Last wills and testaments in a large sample of suicide notes: Implications for testamentary capacity.

A substantial minority of suicide notes may also include testamentary intent. The observed high rate of mental illness and substance use around the time of death has important clinical implications for understanding the mindset of people who die by suicide and hence also legal implications regarding testamentary capacity. Contact us for a copy of this […]

‘Round-Table’ Ethical Debate: is a Suicide Note an Authoritative ‘Living Will’

Living wills are often considered by physicians who are faced with a dying patient. Although popular with the general public, problems of authenticity & authority remain. There is little consensus on what spectrum of instruments constitutes a binding advance directive in real life. In this article, a panel of experts consider whether a suicide note […]

Surviving a Suicide Loss: a Financial Guide


Federal Policy Regarding End-of-Life Decisions (IN: Euthanasia: the Good of the Patient, the Good of Society, ed. by R I Misbin)


You are not Alone: a Guide for Survivors in Managing the Aftermath of a Suicide

On Reading Valedictory Texts: Suicide Notes, Last Wills and Testaments

The author explores the problem of limited information, the possibility for miscommunication, the inscrutability of authorial intention, & the effects of authorial absence in valedictory texts including suicide notes & last wills & testaments, using Jacques Derrida’s notion of language as ‘play’.

End of Life Issues in Older Patients

This article focuses on palliative care & symptom management in the elderly patient with cancer, advance directives & treatment preferences, where & how elderly patients are cared for, & suicide. (66 refs)

End-of-life Issues (IN: Macmillan Encyclopedia of Death and Dying, vol.1: A-K, ed. by R Kastenbaum)


Rational Suicide and Predictive Genetic Testing

In this article, the author argues that suicide is one rational response to the knowledge (now being made available through genetic testing) that one will have Huntington’s disease or Alzheimer’s disease in the future, & that the appropriateness of this choice needs to be part of deliberations on the development & use of genetic tests […]

Estate Planning and Suicide

This article assesses evidence of suicidal ideation in estate planning. Menninger’s (1938) classification of motives for suicide & American civil statutes pertaining to suicide are presented. 5 sets of information to assess suicide risk are included to make estate planners sensitive to suicidal tendencies their clients may be experiencing. (4 refs) (SC)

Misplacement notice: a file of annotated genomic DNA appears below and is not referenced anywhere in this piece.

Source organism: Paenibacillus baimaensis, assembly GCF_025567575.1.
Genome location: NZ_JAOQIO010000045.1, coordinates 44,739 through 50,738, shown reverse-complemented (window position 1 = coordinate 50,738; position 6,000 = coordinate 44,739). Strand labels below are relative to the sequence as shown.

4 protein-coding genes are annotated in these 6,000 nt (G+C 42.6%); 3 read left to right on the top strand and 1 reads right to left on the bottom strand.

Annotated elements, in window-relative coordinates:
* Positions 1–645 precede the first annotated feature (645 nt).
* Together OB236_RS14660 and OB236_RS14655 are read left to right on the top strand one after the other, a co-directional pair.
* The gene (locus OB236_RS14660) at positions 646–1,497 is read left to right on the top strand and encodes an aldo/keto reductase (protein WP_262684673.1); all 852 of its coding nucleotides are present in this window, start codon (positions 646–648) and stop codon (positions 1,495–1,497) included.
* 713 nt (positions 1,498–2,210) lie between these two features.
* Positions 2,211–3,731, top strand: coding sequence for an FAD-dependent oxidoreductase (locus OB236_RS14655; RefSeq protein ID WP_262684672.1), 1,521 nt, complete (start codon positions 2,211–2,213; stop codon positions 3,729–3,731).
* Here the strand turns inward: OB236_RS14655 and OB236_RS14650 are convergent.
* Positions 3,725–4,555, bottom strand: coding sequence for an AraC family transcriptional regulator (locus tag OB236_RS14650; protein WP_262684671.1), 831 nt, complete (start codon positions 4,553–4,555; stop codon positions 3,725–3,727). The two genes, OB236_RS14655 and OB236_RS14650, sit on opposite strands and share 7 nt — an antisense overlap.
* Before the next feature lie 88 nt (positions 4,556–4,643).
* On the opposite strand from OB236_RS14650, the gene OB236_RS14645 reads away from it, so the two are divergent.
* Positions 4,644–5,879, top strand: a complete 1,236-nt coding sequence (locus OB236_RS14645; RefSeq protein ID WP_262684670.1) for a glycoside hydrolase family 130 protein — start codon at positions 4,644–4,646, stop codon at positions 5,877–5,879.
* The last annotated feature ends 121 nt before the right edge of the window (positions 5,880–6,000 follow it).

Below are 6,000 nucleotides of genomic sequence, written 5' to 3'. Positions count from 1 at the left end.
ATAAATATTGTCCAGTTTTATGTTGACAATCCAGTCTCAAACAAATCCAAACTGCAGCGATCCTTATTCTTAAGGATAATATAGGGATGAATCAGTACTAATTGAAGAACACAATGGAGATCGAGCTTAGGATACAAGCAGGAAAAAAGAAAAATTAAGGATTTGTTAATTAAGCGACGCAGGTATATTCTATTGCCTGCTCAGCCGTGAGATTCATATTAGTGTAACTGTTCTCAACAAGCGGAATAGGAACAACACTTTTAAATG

In re Storar: Euthanasia for Incompetent Patients, a Proposed Model (IN: Ethics and Social Concern, edited by A Serafini)

This chapter examines the court case of In re Storar & its companion case Eichner V. Dillion. Both court cases presented the question of whether a surrogate decision to discontinue life-sustaining medical treatment can be made on behalf of an incompetent patient, diagnosed as fatally ill, with no reasonable chance of recovery. This chapter discusses […]

The Importance of Being Important: Euthanasia and Critical Interests in Dworkin’s “Life’s Dominion”

This article addresses euthanasia & the right of an individual to make such a request if it is made before the onset of a terminal illness. The author compares & contrasts his own ideas to those presented in Ronald Dworkin’s “Life Dominion”. This article uses DworkinÕs example of a woman with AlzheimerÕs disease to illustrate […]

Decedents’ Reported Preferences for Physician-Assisted Death: a Survey of Informants Listed on Death Certificates in Utah

Individuals listed as informants on the death certificats of 1,144 decedents in Utah (18+ years of age), were interviewed. Deaths had occurred in 1992. This article reports on the acquisition & analysis of data. 16% of decedents reportedly would have wanted either physician-assisted suicide or euthansia. Informants reported a slightly higher rate. Religion, religiosity, type […]

The Physician’s Role in Completing Advance Directives: Ensuring Patients’ Capacity to Make Healthcare Decisions in Advance